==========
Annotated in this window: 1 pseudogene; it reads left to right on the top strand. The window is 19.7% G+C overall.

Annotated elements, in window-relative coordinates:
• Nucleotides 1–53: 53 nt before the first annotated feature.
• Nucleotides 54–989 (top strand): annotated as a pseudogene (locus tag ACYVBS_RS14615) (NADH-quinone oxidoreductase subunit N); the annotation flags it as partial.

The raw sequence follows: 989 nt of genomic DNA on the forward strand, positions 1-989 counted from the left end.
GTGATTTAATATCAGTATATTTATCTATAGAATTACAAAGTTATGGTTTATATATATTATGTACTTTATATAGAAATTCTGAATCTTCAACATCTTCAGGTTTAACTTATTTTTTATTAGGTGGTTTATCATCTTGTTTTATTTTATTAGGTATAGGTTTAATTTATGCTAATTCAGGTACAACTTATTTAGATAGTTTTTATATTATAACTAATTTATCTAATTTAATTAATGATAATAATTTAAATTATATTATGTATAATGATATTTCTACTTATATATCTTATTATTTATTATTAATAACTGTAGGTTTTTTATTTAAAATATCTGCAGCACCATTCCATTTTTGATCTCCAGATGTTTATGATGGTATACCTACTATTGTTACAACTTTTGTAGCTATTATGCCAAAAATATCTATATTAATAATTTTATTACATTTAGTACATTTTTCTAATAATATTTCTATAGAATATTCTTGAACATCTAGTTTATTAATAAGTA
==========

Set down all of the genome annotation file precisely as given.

Annotated in this window: 1 pseudogene; it reads left to right on the top strand. The window is 19.7% G+C overall.

Annotated elements, in window-relative coordinates:
• Nucleotides 1–53: 53 nt before the first annotated feature.
• Nucleotides 54–989 (top strand): annotated as a pseudogene (locus tag ACYVBS_RS14615) (NADH-quinone oxidoreductase subunit N); the annotation flags it as partial.

The raw sequence follows: 989 nt of genomic DNA on the forward strand, positions 1-989 counted from the left end.
GTGATTTAATATCAGTATATTTATCTATAGAATTACAAAGTTATGGTTTATATATATTATGTACTTTATATAGAAATTCTGAATCTTCAACATCTTCAGGTTTAACTTATTTTTTATTAGGTGGTTTATCATCTTGTTTTATTTTATTAGGTATAGGTTTAATTTATGCTAATTCAGGTACAACTTATTTAGATAGTTTTTATATTATAACTAATTTATCTAATTTAATTAATGATAATAATTTAAATTATATTATGTATAATGATATTTCTACTTATATATCTTATTATTTATTATTAATAACTGTAGGTTTTTTATTTAAAATATCTGCAGCACCATTCCATTTTTGATCTCCAGATGTTTATGATGGTATACCTACTATTGTTACAACTTTTGTAGCTATTATGCCAAAAATATCTATATTAATAATTTTATTACATTTAGTACATTTTTCTAATAATATTTCTATAGAATATTCTTGAACATCTAGTTTATTAATAAGTA